Sunday, 28 October 2012

I Have Two Lists...(One is More Little Than the Other)

Continuing to investigate why some people might mistakenly believe BBC Radio 4's Sunday programme to be anti-Catholic, here's another list - this one chronicling items over these 93 editions (other than those connected with the clerical abuse scandal) that seem to be angled against the Roman Catholic Church.  Even if (like me) you aren't a Catholic, can you see why Catholics (especially non-liberal Catholics) might feel that the programme is pursuing a hostile agenda against them?  

Again, however, please note that most of these items are targeted (if I may use that loaded word) against conservative elements in the Catholic Church; hence my strong sense that Sunday is far from being anti-Catholic per se.  Please also see if you agree that this list provides some support for my belief that the programme betrays a pronounced bias towards a liberal Catholic ('Tabletista') outlook. [Actually, to give you the full effect I will also include the Sunday items on Catholic clerical abuse from my earlier post, indicating them by the use of {} and the word 'abuse'.]

He won't be smiling for long!

The List

16/1/2011 - A report on the new Ordinariate (set up by Pope Benedict for disaffected, conservative Anglicans, but not popular with some Catholic liberals) by Trevor Barnes, featuring another critical Tablet writer (missed from my earlier Tablet-based post), Stephen Bates of The Guardian (among others)followed by a fairly tough interview between Jane Little and Archbishop Vincent Nichols on the issue, in which Jane asks questions largely from a critical stance.

{23/1/2011 - Abuse}

30/1/2011 - Interview between Edward Stourton and Tina Beattie of The Tablet. Dr. Beattie doesn't welcome the Pope's new Ordinariate or the influx of conservative ex-Anglicans, and explains why.

13/2/2011 - "And our Reporter Trevor Barnes looks into the row concerning the admissions policy of the Cardinal Vaughan Memorial School in West London. Parents of pupils at the School are concerned that its Catholic identity and ethos will be lost if the School is forced by the local Diocese to change their criteria for admission."

{20/2/2011 - Abuse}

6/3/2011 - Ed Stourton discusses Pope Benedict's attitude towards Judaism, asking Ed Kessler (who writes for The Tablet) some questions from a stance critical of the present pope.

13/3/2011 - During a discussion on International Women's Day, feminist Dr. Lisa Isherwood attacks John Paul II and the "fetishism" of Mary within the Catholic Church. She is not challenged over this by William Crawley.

13/3/2011 -  Adam Easton reports on a controversial Polish historian who is critical of the Catholic Church's record in Poland during the Second World War.

{27/3/2011 - Abuse}

27/3/2011 - Jane Little: "Only weeks to go until the beatification of John Paul II. But while the late pope is on the fast track to sainthood one prominent Christian martyred during his reign is not. Archbishop Oscar Romero...[etc]. Jane talks to Fr Juan Hernández Pico, a Central American Jesuit who is in the UK to deliver the Romero Lecture." [He is a liberation theologist and attacks the Vatican.]    

3/4/2011 - "More than 260 alleged victims of a baby-trafficking network in Spain begun under the dictator General Franco are demanding an investigation. How much was the Catholic church involved? William Crawley talks to the BBC's Sarah Rainsford in Spain."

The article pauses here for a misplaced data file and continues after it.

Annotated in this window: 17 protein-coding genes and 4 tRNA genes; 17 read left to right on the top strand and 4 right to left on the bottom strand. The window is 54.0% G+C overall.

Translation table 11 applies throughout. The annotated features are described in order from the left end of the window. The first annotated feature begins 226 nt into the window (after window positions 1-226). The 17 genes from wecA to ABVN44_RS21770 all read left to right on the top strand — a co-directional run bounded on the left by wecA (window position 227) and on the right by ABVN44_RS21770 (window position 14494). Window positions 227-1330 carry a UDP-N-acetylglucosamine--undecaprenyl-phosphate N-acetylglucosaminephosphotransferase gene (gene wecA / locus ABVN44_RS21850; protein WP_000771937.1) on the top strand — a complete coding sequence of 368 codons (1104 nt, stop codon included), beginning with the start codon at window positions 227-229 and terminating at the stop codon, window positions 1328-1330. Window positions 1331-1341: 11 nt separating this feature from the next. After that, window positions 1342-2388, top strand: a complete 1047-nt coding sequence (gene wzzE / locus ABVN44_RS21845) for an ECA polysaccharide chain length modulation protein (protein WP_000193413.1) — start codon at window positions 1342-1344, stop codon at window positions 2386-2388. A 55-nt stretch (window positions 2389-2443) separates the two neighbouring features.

{10/4/2011 - Abuse}

{1/5/2011 - Abuse}

1/5/2011 - John Paul II Beatification Special, with liberal Catholics (many from The Tablet) critical of the conservative tendencies of the late pope and the speed of his beatification outnumbering supportive voices by some margin; also a downbeat report from Adam Easton on the possible decline of the Church in Poland.

8/5/2011 - "William Morris, [liberal] Bishop of Toowoomba Diocese in Queensland talk about why his support for the ordination of women has led him to step down from his post, after a letter from Pope Benedict XVI." [Critical of the Vatican.]

22/5/2011 - "The President of the Philippines has risked ex-communication from the Catholic Church over his plans to distribute free condoms and offer sex education in schools. BBC Correspondent Kate McGeowan tells Jane how this threatens to divide this strict Catholic country."

5/6/2011 - "Why has the Vatican prevented Dr Lesley Ann Knight Director General of Caritas International from standing for a second term? Presenter William Crawley will discuss the controversy with her predecessor Duncan McClaren and our Rome Correspondent David Willey." [Both Duncan McClaren and David Willey are critical of the Vatican's decision - David Willey of the BBC especially.] 

{12/6/2011 - Abuse}

{19/6/2011 - Abuse}

{26/6/2011 - Abuse}

10/7/2011 - "The Confraternity of the Blessed Sacrament was set up in the mid-nineteenth century to support the Anglo-Catholic revival within the Church of England. But the charity has caused an uproar over its recent gift of a million pounds, more than half its assets, to members of the new Roman Catholic Ordinariate. Our reporter Kevin Bocquet investigates." [Problems over the Ordinariate.] 

{17/7/2011 - Abuse}

17/7/2011 - Listener e-mail read out attacking the Catholic Church over its gift to the Ordinariate.

Doesn't seem to be enjoying listening to 'Sunday'

17/7/2011- "The news has been dominated again this week by the hacking row. We report on the influence of the Murdoch family which has spread to the Catholic Church, who accepted a hundred thousand pound donation from Rupert Murdoch. But should the Church have taken the money and now should it give it back? Jane asks Bishop Keiran Conry and Francis Davis [occasional contributor to The Tablet]."

[24/7/2011 - Troubled Sino-Vatican relations.]

{31/7/2011 - Abuse}